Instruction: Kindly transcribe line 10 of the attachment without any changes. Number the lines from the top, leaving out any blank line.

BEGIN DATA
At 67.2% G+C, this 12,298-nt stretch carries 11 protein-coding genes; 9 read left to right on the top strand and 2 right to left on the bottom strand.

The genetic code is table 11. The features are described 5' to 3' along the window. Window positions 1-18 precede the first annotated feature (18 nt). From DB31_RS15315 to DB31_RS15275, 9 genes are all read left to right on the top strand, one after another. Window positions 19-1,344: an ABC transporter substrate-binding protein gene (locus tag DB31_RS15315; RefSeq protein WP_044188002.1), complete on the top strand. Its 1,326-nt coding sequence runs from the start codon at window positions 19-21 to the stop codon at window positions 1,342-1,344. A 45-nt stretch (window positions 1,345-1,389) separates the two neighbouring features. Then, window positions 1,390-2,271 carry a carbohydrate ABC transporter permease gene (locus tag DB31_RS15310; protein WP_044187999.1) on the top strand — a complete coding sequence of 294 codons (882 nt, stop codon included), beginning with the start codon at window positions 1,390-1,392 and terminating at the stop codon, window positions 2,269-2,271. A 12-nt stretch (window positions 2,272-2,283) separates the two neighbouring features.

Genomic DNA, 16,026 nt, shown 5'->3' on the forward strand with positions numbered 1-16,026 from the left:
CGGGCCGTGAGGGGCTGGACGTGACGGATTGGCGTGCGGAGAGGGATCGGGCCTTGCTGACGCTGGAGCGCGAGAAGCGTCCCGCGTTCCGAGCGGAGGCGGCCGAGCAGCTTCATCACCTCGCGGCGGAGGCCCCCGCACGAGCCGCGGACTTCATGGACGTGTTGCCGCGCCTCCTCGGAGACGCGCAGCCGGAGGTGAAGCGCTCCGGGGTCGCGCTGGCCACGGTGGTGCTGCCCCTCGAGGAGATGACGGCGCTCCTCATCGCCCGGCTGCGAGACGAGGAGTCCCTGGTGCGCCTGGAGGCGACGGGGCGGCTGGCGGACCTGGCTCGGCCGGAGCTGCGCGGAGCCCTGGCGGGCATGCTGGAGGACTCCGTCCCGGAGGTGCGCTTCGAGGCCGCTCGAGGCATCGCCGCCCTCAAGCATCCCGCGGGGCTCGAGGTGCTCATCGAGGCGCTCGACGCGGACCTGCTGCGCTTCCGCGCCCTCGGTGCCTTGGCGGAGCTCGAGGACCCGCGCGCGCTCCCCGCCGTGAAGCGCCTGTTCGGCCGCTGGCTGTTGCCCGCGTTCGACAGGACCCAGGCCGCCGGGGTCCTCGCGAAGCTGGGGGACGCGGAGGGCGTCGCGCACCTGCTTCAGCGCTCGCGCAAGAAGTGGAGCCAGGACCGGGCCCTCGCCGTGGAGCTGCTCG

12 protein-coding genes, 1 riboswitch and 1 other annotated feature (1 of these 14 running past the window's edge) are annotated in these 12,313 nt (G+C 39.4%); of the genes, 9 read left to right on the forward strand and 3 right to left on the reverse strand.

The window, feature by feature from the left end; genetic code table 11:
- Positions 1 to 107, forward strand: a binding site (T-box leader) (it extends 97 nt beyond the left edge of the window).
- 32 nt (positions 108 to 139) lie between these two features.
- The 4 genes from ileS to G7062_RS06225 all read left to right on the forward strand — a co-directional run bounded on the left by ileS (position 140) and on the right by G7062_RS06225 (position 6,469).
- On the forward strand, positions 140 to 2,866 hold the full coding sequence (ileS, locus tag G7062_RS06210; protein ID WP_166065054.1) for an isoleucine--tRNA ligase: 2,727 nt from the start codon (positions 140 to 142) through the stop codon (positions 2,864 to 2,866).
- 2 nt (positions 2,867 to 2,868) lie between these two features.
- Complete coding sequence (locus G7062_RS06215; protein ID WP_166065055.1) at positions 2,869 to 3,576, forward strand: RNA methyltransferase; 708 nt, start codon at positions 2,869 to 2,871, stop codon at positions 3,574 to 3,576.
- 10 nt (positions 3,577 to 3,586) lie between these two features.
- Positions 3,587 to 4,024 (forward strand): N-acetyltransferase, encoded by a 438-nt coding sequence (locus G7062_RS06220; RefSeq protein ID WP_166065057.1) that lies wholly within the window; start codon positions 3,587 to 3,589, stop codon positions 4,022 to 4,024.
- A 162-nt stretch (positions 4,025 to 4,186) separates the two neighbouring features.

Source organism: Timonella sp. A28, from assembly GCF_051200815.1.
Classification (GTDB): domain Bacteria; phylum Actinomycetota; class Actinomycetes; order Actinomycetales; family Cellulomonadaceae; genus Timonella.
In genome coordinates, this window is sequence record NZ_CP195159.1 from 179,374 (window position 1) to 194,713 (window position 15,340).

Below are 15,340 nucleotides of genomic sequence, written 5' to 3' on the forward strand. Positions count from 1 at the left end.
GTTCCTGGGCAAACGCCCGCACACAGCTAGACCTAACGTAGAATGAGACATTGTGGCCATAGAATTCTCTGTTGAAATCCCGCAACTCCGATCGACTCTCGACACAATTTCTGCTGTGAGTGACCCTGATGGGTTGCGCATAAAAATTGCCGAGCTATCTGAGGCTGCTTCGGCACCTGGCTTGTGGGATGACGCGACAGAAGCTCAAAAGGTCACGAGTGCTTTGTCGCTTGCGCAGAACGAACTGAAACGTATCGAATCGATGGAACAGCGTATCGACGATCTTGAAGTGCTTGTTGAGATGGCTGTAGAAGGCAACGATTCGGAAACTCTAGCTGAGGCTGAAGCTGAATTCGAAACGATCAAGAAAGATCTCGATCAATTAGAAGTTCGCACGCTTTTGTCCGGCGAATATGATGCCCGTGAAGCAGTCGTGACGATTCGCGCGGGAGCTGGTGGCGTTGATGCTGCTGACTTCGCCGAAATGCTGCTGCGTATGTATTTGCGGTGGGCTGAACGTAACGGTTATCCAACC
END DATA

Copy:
- On the forward strand, positions 140 to 2,866 hold the full coding sequence (ileS, locus tag G7062_RS06210; protein ID WP_166065054.1) for an isoleucine--tRNA ligase: 2,727 nt from the start codon (positions 140 to 142) through the stop codon (positions 2,864 to 2,866).